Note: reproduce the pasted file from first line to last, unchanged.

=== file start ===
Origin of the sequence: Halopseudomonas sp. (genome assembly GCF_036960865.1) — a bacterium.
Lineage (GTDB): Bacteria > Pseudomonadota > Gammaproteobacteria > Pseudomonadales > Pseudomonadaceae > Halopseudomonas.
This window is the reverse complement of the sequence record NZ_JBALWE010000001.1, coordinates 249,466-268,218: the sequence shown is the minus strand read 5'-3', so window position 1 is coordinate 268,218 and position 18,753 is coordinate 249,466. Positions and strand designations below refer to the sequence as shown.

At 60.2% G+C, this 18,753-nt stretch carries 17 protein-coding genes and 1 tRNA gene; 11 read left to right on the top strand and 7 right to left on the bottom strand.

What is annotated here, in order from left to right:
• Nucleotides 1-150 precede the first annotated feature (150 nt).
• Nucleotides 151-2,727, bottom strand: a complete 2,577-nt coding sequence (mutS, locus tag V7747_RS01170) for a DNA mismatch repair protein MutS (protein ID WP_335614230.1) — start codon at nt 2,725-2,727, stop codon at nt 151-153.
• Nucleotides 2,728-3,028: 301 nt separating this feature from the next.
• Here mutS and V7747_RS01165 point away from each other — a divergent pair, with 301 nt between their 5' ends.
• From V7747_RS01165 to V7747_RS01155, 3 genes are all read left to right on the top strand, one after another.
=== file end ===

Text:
Origin of the sequence: Halopseudomonas sp. (genome assembly GCF_036960865.1) — a bacterium.
Lineage (GTDB): Bacteria > Pseudomonadota > Gammaproteobacteria > Pseudomonadales > Pseudomonadaceae > Halopseudomonas.
This window is the reverse complement of the sequence record NZ_JBALWE010000001.1, coordinates 249,466-268,218: the sequence shown is the minus strand read 5'-3', so window position 1 is coordinate 268,218 and position 18,753 is coordinate 249,466. Positions and strand designations below refer to the sequence as shown.

At 60.2% G+C, this 18,753-nt stretch carries 17 protein-coding genes and 1 tRNA gene; 11 read left to right on the top strand and 7 right to left on the bottom strand.

What is annotated here, in order from left to right:
• Nucleotides 1-150 precede the first annotated feature (150 nt).
• Nucleotides 151-2,727, bottom strand: a complete 2,577-nt coding sequence (mutS, locus tag V7747_RS01170) for a DNA mismatch repair protein MutS (protein ID WP_335614230.1) — start codon at nt 2,725-2,727, stop codon at nt 151-153.
• Nucleotides 2,728-3,028: 301 nt separating this feature from the next.
• Here mutS and V7747_RS01165 point away from each other — a divergent pair, with 301 nt between their 5' ends.
• From V7747_RS01165 to V7747_RS01155, 3 genes are all read left to right on the top strand, one after another.